Graphene filter grabs bacteria to kill them with a zap

(Credit: Getty Images)

A new self-sterilizing filter made of laser-induced graphene grabs bacteria out of the air and kills them with small pulses of electricity, researchers report.

Airborne bacteria may see what looks like a comfy shag carpet on which to settle. But it’s a trap.

The flexible filter that chemist James Tour’s lab at Rice University developed may be of special interest to hospitals. According to the Centers for Disease Control and Prevention, patients have a 1-in-31 chance of acquiring a potentially antibiotic-resistant infection during hospitalization.

The device, which researchers describe in a paper in ACS Nano, captures bacteria, fungi, spores, prions, endotoxins, and other biological contaminants that droplets, aerosols, and particulate matter carry.

The filter looks like a dense forest of fibers under the microscope
Seen in an electron microscope image, micron-scale sheets of graphene form a two-layer air filter that traps pathogens and then kills them with a modest burst of electricity. (Credit: Tour Group/Rice)

The filter then prevents the microbes and other contaminants from proliferating by periodically heating up to 350 degrees Celsius (662 degrees Fahrenheit), enough to obliterate pathogens and their toxic byproducts. The filter requires little power, and heats and cools within seconds.

Laser-induced graphene (LIG) is a conductive foam of pure, atomically thin carbon sheets synthesized through heating the surface of a common polyimide sheet with an industrial laser cutter. The process (which Tour’s lab discovered in 2014) has led to a range of applications for electronics, triboelectric nanogenerators, composites, electrocatalysis, and even art.

Adapting it for use as a filter meant laser-building graphene into both sides of the polyimide, leaving a fine, three-dimensional lattice of the polymer to reinforce the graphene foam. Laser-building at different temperatures resulted in a thick forest of graphene fibers with smaller, interconnected sheets underneath.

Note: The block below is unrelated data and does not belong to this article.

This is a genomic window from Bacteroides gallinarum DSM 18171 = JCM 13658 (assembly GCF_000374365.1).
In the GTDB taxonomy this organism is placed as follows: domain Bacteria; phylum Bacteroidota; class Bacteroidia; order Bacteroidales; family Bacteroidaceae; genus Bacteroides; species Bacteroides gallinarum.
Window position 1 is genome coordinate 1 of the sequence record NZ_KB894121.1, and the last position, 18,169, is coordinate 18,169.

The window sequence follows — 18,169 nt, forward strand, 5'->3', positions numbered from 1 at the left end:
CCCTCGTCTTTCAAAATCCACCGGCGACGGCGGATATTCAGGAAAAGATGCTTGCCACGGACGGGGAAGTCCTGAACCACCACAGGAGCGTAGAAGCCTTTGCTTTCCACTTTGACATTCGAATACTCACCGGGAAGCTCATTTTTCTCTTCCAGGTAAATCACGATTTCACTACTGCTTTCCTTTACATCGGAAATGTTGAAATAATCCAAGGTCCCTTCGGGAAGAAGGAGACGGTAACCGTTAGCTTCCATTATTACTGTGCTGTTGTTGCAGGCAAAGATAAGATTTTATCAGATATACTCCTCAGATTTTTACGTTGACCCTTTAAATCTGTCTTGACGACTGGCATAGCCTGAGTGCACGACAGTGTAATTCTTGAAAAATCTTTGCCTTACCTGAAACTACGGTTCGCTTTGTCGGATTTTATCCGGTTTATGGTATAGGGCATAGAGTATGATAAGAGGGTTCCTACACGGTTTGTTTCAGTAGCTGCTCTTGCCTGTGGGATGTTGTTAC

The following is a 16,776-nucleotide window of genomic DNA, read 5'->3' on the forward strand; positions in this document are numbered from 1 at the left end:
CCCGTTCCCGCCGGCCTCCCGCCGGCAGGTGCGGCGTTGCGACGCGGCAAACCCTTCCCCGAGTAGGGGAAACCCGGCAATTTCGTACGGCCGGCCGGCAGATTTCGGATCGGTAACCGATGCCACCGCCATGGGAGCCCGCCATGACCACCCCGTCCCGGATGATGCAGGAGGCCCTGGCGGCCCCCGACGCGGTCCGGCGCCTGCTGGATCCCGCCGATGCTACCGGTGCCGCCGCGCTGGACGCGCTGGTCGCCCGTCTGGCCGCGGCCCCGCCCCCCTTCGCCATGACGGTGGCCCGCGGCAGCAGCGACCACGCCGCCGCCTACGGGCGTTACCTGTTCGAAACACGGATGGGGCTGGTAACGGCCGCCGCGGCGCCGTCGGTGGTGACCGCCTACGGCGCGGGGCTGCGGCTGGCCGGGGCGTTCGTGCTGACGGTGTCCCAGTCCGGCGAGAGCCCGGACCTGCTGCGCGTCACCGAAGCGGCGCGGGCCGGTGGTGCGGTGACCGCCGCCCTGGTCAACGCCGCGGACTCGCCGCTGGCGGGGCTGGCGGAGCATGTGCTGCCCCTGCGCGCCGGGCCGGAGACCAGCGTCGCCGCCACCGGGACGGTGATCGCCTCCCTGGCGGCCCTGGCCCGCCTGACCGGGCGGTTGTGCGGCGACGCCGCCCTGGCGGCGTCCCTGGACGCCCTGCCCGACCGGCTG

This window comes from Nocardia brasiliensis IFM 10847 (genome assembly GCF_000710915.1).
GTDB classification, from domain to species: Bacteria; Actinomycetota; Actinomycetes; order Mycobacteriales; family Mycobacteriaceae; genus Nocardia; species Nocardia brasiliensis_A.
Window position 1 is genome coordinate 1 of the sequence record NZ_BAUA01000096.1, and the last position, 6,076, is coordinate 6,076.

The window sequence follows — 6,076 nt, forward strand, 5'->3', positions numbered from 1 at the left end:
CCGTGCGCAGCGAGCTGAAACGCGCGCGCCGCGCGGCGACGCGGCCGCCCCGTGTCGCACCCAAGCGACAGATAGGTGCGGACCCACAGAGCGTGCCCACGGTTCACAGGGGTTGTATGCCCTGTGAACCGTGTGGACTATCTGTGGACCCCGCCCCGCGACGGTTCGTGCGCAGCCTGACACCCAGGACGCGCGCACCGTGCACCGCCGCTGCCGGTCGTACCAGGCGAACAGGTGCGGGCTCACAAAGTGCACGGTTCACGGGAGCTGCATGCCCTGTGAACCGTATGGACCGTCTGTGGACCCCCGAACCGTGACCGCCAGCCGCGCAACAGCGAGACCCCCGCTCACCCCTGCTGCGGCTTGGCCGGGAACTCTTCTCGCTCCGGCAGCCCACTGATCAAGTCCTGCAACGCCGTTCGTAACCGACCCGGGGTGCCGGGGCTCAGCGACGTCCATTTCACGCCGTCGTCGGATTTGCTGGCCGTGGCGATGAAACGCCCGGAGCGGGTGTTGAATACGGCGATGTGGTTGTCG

Like all pure graphene, the foam conducts electricity. When electrified, Joule heating raises the filter’s temperature above 300°C (572°F), enough to not only kill trapped pathogens but also to decompose toxic byproducts that can feed new microorganisms and activate the human immune system.

On the left, an arrow indicates air flowing through the filter. On the left, the filter gets heated and the bacteria trapped inside die.
The self-sterilizing laser-induced graphene air filters show potential for use in hospitals. The filters trap airborne bacteria and other pathogens and then eliminate them through Joule heating of the conductive material. (Credit: the Tour Group/Rice)

The researchers suggested a single, custom-fit LIG filter could be efficient enough to replace the two filter beds currently required by federal standards for hospital ventilation systems.

“So many patients become infected by bacteria and their metabolic products, which for example can result in sepsis while in the hospital,” Tour says. “We need more methods to combat the airborne transfer of not just bacteria but also their downstream products, which can cause severe reactions among patients.

“Some of these products, like endotoxins, need to be exposed to temperatures of 300 degrees Celsius in order to deactivate them,” a purpose served by the LIG filter, he says. “This could significantly lessen the transfer of bacteria-generated molecules between patients, and thereby lower the ultimate costs of patient stays and lessen sickness and death from these pathogens.”

The lab tested LIG filters with a commercial vacuum filtration system, pulling air through at a rate of 10 liters (just over 2.6 gallons) per minute for 90 hours, and found that Joule heating successfully sanitized the filters of all pathogens and byproducts. Incubating used filters for an additional 130 hours revealed no subsequent bacterial growth on the heated units, unlike control LIG filters that researchers had not heated.

“Bacteria culturing experiments performed on a membrane downstream from the LIG filter indicated that bacteria are unable to permeate the LIG filter,” says co-lead author John Li, a sophomore.

Coauthor Michael Stanford, a postdoctoral researcher, notes the sterilization feature “may reduce the frequency with which LIG filters would need to be replaced in comparison to traditional filters.”

Tour suggests LIG air filters could also find their way into commercial aircraft.

“It’s been predicted that by the year 2050, 10 million people per year will die of drug-resistant bacteria,” he says. “The world has long needed some approach to mitigate the airborne transfer of pathogens and their related deleterious products. This LIG air filter could be an important piece in that defense.”

Additional coauthors are from Rice and Texas A&M Health Science Center. The Air Force Office of Scientific Research supported the research.

Source: Rice University